Tuesday, February 26, 2013

Barley's Dark Days

With two days left in February, it might be a little early to celebrate, but it seems we have made it through Barley's dark days without incident.

The face of a happy dog.
Barley's face and constantly wagging tail seem to reveal a happy dog, but for some reason in February something dark lurks beneath the surface.

On February 21, 2011, less than two months after I brought Barley home, she ate sugar-free gum.  In the amount of time it took me to dry my hair, she had swallowed half of a package of Orbit--wrappers and all.  Luckily, I had just seen a story on Good Morning America about a puppy that had died after eating sugar-free gum.  Apparently, the sweetener xylitol can mess up a dog's blood sugar and causes hypoglycemia, which can cause seizures and all kinds of other scary things for your pet.  Just a few pieces can be fatal.  So, as soon as I saw that she had gotten into it, we rushed to our vet.  Almost $300 later, the vet had induced vomiting, monitored blood sugar all day, and given her fluids, and a few days later we had follow up blood work to make sure there was no liver damage.

Exactly one year and one day later, Barley poisoned herself again.  This time by eating Aleve in the short time it took me to shower.  The vet didn't open for another 30 minutes, and I wasn't sure how quickly we had to act--with the gum I knew it had to be fast, and I figured medication was probably similar.  I'd since learned how to induce vomiting myself--a little hydrogen peroxide in her belly and the little pills were in puddles in the backyard.  The vet told me to give Barley a 10mg Pepcid AC tablet every 12 hours for the next week, just in case the pills had irritated her stomach lining.  Luckily, she came out of that one no worse for the wear, either.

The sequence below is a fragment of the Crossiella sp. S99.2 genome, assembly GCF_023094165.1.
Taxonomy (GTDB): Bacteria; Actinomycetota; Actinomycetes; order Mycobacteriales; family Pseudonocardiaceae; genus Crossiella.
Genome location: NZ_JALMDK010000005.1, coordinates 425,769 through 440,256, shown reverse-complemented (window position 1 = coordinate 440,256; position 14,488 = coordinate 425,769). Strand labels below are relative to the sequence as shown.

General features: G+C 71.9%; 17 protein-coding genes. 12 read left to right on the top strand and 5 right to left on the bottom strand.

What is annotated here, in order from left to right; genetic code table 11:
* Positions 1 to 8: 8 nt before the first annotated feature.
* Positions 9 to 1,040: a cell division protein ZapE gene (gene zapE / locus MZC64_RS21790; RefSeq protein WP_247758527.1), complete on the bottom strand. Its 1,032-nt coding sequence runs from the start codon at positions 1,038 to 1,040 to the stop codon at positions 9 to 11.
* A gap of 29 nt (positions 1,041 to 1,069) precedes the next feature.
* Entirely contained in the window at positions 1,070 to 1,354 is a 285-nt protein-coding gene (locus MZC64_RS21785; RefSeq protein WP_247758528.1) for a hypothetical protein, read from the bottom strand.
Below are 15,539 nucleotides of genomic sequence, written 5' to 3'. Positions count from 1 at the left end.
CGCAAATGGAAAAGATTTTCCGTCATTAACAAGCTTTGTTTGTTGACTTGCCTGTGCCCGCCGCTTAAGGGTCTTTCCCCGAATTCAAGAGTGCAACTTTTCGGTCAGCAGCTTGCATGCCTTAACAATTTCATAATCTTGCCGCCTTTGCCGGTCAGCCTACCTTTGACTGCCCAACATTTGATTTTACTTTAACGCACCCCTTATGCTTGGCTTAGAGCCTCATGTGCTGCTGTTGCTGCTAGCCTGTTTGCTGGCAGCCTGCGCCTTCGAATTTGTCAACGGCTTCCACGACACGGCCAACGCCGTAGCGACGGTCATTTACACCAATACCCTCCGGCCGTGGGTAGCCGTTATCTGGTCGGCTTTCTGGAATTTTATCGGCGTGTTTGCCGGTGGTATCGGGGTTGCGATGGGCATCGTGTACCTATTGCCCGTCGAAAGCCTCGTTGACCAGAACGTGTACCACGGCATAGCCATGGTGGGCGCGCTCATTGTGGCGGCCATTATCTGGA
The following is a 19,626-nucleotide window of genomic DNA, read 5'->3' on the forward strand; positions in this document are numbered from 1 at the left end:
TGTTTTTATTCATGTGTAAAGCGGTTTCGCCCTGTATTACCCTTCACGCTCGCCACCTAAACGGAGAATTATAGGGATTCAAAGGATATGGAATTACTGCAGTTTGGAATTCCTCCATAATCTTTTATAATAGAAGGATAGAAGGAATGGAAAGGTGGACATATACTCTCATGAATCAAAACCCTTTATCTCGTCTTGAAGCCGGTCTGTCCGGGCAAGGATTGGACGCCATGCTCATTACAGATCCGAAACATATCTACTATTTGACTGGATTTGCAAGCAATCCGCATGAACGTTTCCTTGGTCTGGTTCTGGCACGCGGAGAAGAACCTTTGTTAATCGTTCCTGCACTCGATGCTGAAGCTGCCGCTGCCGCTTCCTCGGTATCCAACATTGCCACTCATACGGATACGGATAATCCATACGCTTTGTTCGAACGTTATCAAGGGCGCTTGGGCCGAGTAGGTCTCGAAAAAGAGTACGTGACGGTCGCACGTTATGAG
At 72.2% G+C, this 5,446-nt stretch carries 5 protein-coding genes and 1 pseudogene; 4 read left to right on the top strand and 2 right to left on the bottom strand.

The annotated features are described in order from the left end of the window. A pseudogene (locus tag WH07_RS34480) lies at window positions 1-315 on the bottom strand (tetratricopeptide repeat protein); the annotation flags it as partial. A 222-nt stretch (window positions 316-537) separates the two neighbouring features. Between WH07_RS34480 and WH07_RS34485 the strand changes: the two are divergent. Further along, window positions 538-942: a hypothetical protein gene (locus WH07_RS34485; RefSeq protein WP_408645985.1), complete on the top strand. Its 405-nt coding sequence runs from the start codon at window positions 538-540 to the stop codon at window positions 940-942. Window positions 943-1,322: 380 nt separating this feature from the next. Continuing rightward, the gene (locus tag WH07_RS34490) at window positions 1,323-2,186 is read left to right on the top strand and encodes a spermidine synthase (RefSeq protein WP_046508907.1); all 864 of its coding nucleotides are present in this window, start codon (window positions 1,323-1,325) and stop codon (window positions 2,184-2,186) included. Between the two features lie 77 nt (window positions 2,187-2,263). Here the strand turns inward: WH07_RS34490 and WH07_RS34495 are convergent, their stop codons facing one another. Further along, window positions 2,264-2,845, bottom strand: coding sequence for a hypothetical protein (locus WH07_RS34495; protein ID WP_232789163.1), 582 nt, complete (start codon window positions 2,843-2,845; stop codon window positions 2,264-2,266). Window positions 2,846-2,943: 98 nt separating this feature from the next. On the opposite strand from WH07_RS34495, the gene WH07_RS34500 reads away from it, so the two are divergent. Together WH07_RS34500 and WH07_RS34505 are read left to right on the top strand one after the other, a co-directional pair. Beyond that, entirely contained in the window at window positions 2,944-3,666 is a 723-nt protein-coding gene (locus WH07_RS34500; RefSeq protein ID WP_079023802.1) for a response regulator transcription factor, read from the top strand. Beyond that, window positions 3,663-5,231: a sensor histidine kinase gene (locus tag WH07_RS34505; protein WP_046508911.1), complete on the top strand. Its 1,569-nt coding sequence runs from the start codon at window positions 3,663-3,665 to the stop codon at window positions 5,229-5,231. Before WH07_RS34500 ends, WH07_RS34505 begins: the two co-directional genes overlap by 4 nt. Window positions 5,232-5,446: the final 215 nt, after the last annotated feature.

This year, I was determined that we'd make it through Barley's dark days with no incidents.  Usually, when I shower in the morning, she curls back up in bed with a toy and waits for her breakfast.  There were a few days this month when she refused to hop in bed, so I shut her in the crate since she was clearly plotting something naughty.  I was not going to give her the freedom to get into things that could hurt her.  (I've also done a pretty good job of dog-proofing my apartment after two years of adventures with Barley.)

It looks like we're in the clear.  Barley ate something this afternoon--I was scooping the litter box and came out of the bathroom just in time to catch her in the spare bedroom (her spot for chewing things she shouldn't) swallowing something.  Luckily, all of the chocolate, medications, and other known poisons were hidden (and I quit buying gum after the Great Gum Incident of 2011), so I'm fairly confident whatever it was won't kill her.  A little later, I caught her eating a dead flower that had fallen off of one of my plants, so maybe it was just one of those.

Keep your fingers crossed that my crazy girl survives our third year together without any poison attempts!  I want to continue seeing this goofy dog every day for a long, long time.

Monday, February 25, 2013

Adventures in Agility

Owning my dog is emotionally exhausting sometimes.  Tonight, I'm not even sure why I'm so exhausted.  Last week, class was excellent and compared to most other weeks tonight's class deserved a standing ovation, but it took everything I had not to burst into tears in tonight's class.